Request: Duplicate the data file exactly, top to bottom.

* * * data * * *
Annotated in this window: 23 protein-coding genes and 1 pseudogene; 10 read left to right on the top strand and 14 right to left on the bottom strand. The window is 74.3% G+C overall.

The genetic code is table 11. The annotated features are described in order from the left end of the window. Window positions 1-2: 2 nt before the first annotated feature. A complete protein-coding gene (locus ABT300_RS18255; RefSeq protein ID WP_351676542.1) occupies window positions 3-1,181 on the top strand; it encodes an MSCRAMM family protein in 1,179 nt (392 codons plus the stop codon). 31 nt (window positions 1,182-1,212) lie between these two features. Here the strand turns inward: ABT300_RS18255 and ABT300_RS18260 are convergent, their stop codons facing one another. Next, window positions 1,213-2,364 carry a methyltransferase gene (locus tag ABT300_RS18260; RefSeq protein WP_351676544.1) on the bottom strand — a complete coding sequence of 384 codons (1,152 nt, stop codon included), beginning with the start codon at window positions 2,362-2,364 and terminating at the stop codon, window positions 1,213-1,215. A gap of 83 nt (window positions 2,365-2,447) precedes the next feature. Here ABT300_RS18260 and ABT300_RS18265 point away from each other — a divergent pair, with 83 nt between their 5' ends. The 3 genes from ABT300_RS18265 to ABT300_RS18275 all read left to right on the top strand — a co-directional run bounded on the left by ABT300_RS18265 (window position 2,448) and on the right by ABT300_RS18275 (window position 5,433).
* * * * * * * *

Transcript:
Annotated in this window: 23 protein-coding genes and 1 pseudogene; 10 read left to right on the top strand and 14 right to left on the bottom strand. The window is 74.3% G+C overall.

The genetic code is table 11. The annotated features are described in order from the left end of the window. Window positions 1-2: 2 nt before the first annotated feature. A complete protein-coding gene (locus ABT300_RS18255; RefSeq protein ID WP_351676542.1) occupies window positions 3-1,181 on the top strand; it encodes an MSCRAMM family protein in 1,179 nt (392 codons plus the stop codon). 31 nt (window positions 1,182-1,212) lie between these two features. Here the strand turns inward: ABT300_RS18255 and ABT300_RS18260 are convergent, their stop codons facing one another. Next, window positions 1,213-2,364 carry a methyltransferase gene (locus tag ABT300_RS18260; RefSeq protein WP_351676544.1) on the bottom strand — a complete coding sequence of 384 codons (1,152 nt, stop codon included), beginning with the start codon at window positions 2,362-2,364 and terminating at the stop codon, window positions 1,213-1,215. A gap of 83 nt (window positions 2,365-2,447) precedes the next feature. Here ABT300_RS18260 and ABT300_RS18265 point away from each other — a divergent pair, with 83 nt between their 5' ends. The 3 genes from ABT300_RS18265 to ABT300_RS18275 all read left to right on the top strand — a co-directional run bounded on the left by ABT300_RS18265 (window position 2,448) and on the right by ABT300_RS18275 (window position 5,433).